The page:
WASHINGTON – A Philadelphia woman, Kia Reid, pleaded guilty today to committing a federal hate crime by sending a note threatening violence to her Arab-American supervisor at work, in an attempt to interfere with the supervisor’s federally protected employment activity. The announcement was made jointly by Wan J. Kim, Assistant Attorney General for the Justice Department’s Civil Rights Division and U.S. Attorney Patrick L. Meehan, for the Eastern District of Pennsylvania. A sentencing hearing is scheduled for Oct. 24, 2007.
The single-count information charges that during the early-morning hours of Monday, Oct. 2, 2006, Reid left an anonymous threatening letter in her supervisor’s office at the Sheraton Suites Hotel in Philadelphia. Reid had affixed words and phrases which appeared to be cut from publications, including the phrases “REMEMBER 9/11,” “you and your kids will pay,” “tie onto the fence,” “strategically planned,” and “death.”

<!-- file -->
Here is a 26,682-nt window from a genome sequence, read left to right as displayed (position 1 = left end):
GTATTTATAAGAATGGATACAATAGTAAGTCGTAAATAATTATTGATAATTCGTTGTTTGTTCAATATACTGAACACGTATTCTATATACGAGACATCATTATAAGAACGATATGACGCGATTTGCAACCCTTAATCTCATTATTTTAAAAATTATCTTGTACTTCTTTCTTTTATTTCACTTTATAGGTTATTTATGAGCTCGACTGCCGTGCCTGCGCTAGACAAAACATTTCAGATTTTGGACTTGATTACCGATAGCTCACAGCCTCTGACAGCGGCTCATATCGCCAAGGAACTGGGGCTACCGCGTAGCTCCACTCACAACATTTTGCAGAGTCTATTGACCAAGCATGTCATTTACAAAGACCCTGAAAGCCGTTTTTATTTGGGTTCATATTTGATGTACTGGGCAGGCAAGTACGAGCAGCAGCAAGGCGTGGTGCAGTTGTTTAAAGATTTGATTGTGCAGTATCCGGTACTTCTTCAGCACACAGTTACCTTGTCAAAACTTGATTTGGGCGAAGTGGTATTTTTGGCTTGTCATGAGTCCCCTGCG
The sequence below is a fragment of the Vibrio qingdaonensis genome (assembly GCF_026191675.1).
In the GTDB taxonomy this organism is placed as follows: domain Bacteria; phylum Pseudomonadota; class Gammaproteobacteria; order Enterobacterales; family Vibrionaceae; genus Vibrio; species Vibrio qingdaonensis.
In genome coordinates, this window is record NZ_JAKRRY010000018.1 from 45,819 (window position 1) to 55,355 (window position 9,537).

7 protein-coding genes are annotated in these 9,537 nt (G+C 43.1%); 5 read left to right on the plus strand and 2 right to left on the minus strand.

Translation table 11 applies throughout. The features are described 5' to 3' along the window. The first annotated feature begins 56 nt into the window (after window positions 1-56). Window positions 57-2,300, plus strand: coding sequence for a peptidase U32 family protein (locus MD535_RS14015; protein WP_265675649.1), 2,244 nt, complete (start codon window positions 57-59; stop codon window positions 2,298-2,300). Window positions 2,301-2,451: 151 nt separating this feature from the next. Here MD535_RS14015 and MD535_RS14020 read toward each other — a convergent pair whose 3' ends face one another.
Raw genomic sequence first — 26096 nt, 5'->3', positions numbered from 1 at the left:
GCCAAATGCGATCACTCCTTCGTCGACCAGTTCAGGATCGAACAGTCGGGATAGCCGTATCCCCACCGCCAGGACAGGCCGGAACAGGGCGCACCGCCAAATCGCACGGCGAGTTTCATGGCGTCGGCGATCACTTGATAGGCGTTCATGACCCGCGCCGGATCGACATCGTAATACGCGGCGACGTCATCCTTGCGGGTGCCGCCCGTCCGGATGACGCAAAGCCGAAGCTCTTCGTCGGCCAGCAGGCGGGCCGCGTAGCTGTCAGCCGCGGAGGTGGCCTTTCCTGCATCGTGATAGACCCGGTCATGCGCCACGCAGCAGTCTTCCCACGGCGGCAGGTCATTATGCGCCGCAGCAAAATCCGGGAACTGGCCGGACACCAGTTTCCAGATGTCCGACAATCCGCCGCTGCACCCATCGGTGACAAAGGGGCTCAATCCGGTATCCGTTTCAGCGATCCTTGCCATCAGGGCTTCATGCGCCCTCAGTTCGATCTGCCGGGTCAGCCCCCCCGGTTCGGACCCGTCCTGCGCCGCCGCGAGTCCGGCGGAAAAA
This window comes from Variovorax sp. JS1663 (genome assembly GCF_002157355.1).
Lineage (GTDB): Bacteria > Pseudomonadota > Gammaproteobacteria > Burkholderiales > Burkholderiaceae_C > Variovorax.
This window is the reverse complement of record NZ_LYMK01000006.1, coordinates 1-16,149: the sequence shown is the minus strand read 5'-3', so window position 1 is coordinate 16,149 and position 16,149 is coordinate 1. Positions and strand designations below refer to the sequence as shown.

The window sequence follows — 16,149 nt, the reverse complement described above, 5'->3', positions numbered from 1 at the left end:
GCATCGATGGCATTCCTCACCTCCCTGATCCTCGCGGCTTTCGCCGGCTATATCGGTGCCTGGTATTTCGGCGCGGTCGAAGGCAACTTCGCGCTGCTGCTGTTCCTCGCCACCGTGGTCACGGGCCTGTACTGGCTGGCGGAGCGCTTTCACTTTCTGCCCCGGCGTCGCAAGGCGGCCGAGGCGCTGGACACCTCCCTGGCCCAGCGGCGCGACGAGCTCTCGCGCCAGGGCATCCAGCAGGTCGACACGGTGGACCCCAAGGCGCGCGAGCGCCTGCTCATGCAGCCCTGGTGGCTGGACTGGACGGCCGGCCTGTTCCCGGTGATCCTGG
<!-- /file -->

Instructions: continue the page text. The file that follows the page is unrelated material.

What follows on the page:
Under the Department’s initiative to combat “backlash” crimes following the September 11, 2001 terrorist attacks, the Division has investigated more than 750 backlash crimes involving violence and threats aimed at individuals perceived to be Arab, Muslim, Sikh, or South Asian. This initiative has led to numerous prosecutions.
“It is twisted to believe that threats or violence against innocent Arab or Muslim individuals somehow avenge the terrorist attacks of 9/11,” said Wan J. Kim, Assistant Attorney General for the Civil Rights Division. “Our system of justice will not permit threats against innocents. The Justice Department will remain committed to vigorously prosecuting these crimes.”
Reid faces a maximum term of one year in prison, a one-year period of supervised release, and a $100,000 fine.
Prosecuting the perpetrators of bias-motivated crimes is a top priority of the Justice Department. Since 2001, the Civil Rights Division has charged 165 defendants in 105 cases of bias-motivated crimes.
The case was investigated by the Philadelphia Field Office of the Federal Bureau of Investigation and is being prosecuted by Assistant U.S. Attorneys Michael Schwartz and Jeffrey Whitt and Civil Rights Division Trial Attorney Eric L. Gibson.